Having our child get a tracheotomy was kind of like that.

The waiting, the what-ifs, the fear of the unknown, the hope that somehow we can duck out or something else can be done-- by the time we made the decision to have a trach placed, I had really worked myself into a tizzy.  I fought against the idea.  It seemed too unfair, too disruptive to our lives, too terrible all around.  And then we made the decision, walked Simeon to the OR, put our faith in our fabulous ENT doctor, and rode that coaster.  And it was scary, and it was tough, and it isn't over yet.  But you know what?

The line was worse than the ride. 



And now for a ton of pictures...
Dr. Elmo prescribes lots of snuggles.  But will insurance cover such invasive treatment?!

Simeon was on the CPAP for a while.  He was not a fan.
About to leave for the operating room.
The Smiths prepare for surgery!
See that sweet little neck?  I kissed that place silly.
Last minute snuggles, per Dr. Elmo's orders
And we're out!
When one of us has a silly face, we all have a silly face.  It's only fair...
Thanks Uncle Joel for distracting my mom and dad with all your funny jokes!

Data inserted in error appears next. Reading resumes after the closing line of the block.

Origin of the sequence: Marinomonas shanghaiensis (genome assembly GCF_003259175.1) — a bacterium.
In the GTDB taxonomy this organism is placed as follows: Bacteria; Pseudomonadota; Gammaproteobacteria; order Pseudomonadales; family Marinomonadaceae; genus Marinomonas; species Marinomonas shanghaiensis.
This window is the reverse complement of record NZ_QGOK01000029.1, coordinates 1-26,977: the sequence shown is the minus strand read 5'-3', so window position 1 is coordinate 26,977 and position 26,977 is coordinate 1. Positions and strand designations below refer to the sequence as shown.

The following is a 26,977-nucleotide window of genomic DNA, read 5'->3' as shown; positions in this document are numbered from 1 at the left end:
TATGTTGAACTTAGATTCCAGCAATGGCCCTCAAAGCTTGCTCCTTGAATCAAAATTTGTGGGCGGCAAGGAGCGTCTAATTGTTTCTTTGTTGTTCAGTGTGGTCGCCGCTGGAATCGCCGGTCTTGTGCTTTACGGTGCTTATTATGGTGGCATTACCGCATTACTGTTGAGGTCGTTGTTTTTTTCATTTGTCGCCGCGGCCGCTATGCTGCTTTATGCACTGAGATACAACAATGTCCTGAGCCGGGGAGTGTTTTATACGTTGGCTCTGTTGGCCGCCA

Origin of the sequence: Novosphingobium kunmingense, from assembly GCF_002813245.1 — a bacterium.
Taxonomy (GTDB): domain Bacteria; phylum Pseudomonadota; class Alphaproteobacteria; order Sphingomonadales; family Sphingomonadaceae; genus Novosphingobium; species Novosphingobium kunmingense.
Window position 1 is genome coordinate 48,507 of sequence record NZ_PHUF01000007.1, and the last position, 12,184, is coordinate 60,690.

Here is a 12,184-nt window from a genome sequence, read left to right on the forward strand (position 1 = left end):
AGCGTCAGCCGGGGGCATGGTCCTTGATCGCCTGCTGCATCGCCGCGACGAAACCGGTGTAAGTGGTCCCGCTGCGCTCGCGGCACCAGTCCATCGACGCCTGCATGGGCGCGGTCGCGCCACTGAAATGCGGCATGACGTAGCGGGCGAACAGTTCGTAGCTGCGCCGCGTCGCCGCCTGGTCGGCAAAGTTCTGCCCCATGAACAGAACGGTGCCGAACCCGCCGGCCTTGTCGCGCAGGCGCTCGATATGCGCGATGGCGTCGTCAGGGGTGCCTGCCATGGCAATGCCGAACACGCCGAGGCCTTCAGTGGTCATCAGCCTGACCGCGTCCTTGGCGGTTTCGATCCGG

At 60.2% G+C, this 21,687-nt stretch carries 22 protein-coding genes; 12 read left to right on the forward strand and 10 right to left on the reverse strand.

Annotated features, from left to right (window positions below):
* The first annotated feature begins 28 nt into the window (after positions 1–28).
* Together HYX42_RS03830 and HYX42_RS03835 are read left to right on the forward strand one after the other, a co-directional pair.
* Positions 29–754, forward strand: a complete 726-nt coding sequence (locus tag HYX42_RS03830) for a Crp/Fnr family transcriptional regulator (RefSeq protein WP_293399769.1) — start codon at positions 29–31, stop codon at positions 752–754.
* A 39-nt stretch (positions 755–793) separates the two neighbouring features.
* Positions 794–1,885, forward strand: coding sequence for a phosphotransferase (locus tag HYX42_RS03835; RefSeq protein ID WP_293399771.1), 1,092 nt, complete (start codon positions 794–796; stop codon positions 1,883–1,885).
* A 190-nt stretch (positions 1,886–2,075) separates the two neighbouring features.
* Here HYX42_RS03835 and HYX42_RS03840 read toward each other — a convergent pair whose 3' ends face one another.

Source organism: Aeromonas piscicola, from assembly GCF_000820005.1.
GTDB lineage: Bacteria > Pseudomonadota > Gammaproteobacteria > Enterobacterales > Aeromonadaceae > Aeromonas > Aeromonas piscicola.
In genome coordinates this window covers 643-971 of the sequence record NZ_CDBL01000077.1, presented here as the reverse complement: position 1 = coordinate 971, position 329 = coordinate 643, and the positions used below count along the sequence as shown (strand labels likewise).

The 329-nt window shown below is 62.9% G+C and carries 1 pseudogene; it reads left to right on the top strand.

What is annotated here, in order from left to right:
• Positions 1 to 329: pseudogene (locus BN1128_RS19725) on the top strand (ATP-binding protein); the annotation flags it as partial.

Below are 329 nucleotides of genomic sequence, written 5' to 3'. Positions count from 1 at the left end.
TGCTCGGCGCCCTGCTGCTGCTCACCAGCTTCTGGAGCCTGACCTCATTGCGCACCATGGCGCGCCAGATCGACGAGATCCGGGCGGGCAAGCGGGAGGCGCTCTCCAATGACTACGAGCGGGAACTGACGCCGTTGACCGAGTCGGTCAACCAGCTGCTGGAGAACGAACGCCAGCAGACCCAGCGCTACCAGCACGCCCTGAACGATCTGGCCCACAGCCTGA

And a video!  This is from a week ago.  Look at that cute baby!  Also, Daddy seems to think Simeon "isn't as active" as he thought he would be.  "C'mon, Dad!" Simeon says. "I'm trying to breath here!"



Sunday, July 15, 2012

The Girl Who Cried "Trach"

Good news: There is still no trach in the Smith family airways. **Uh-oh! See Newsflash below

Will the cuteness ever end??!
Over a delicious dinner in the hospital lobby (talk about ambiance!), I told my friend Meg that while I'm thankful Simeon has so far avoided a tracheotomy, I wonder what people will think if I keep writing about it and it never happens.  I'll be like that lying little scoundrel who couldn't keep his mouth shut about the imaginary wolf.  Boy did the townspeople hate that kid!  "Oh my goodness!" Meg said. "You're like the girl who cried trach!"


All this is to say that I hope our good news doesn't make you question the legitimacy of my original trach fears.  And we're not out of the woods yet-- a trach is still a possible treatment for Simeon's condition but we're hoping it can be avoided.

So why no trach?  Well, we've had a little miracle. 

Shortly after airing all my fears, Simeon's breathing worsened.  His oxygen levels dipped more frequently and he worked so hard to breath that he was extra sleepy and difficult to rouse during his episodes.  As he slept in my arms, I noticed him struggling harder than usual to move air into his lungs.  His face became gray, then blue, and his oxygen level dropped into the 60s.  It was scary.  And, horror of horrors, the nurses and residents seemed nervous too.  If the hospital is an airplane then the nurse would be the stewardess.  So basically, just when I felt my airplane hit some wicked turbulence, I saw the stewardess' clutching each other in terror and illegally calling their family members to say goodbye.  Not a good sign.